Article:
In addition, joint accounts may be subject to claims from the other party’s creditors or divorce proceedings. Further, joint accounts are often the matter of family fights and bitter estate litigation.

Make your intentions clear

The most important takeaway from Pecore is that one must make their intentions known. For example, parents who want their children to inherit their joint account through survivorship should consider expressing this intention in their will. However, if they would simply like some help managing their banking and finances, they could consider appointing their child as having power of attorney (“POA”) instead. This can give them access to the account on their parent’s behalf and nothing more. However, those wanting their children to inherit the joint account may also want to designate them as having POA in addition to having a joint account. This reinforces the idea that the parent wanted them to inherit the account, because they did not need to add them to the account to get help with banking since they already had POA.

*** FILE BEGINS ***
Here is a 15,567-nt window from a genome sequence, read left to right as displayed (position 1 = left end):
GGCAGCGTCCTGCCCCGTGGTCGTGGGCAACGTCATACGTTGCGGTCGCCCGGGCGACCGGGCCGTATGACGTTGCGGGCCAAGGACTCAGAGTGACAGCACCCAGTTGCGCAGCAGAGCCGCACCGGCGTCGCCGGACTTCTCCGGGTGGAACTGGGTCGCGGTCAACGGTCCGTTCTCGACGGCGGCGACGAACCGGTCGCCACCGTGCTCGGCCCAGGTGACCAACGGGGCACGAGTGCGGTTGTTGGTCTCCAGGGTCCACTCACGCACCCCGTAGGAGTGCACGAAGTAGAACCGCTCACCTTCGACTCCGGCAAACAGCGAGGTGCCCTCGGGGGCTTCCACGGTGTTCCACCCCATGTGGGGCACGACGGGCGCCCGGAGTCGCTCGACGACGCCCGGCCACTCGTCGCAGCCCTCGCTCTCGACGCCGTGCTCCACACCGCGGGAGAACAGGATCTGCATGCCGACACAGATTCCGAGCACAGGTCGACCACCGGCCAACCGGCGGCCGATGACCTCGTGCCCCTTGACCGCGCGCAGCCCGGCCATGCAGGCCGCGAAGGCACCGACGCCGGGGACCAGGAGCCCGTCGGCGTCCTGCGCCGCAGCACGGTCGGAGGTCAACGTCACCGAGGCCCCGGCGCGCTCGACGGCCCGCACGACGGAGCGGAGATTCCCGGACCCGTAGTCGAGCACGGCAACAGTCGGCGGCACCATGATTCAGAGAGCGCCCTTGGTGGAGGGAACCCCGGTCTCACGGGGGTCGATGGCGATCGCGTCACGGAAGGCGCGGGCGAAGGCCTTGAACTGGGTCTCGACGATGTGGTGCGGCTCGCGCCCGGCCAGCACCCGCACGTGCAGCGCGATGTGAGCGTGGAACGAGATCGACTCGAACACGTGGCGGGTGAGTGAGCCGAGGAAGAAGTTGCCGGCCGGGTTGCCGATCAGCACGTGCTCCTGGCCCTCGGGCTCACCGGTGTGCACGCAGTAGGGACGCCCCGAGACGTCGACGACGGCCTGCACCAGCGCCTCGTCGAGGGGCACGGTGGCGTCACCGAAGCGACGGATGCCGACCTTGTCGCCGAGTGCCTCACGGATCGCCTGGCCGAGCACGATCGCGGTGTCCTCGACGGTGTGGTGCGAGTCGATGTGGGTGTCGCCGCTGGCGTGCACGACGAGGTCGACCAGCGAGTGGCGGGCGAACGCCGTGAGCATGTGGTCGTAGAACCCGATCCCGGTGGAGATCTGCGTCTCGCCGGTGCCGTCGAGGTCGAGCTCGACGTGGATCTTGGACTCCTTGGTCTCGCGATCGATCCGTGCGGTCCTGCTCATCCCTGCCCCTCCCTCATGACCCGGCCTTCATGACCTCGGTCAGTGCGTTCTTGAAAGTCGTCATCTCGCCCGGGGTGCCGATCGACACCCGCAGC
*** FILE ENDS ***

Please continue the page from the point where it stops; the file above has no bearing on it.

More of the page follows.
Get advice

What is most important is to seek professional advice regarding financial and estate planning. Aside from spouses, professionals are growing hesitant to advise parents to hold joint bank accounts with their adult children, due to the changing law and inherent risks involved. Ensuring that a solid plan is in place, that meets current needs but clearly communicates future intentions, can lead to enormous savings in litigation, personal, and emotional costs down the road.

Marcia A. Green is an associate lawyer with the Ottawa law firm of Nelligan O’Brien Payne LLP (www.nelligan.ca) and a member of the Wills and Estates Practice Group.

[This article was originally published in the September 2016 edition of Fifty-Five Plus Magazine.]

Check out other Wills and Estates articles written by our lawyers.

This content is not intended to provide legal advice or opinion as neither can be given without reference to specific events and situations. © 2017 Nelligan O’Brien Payne LLP.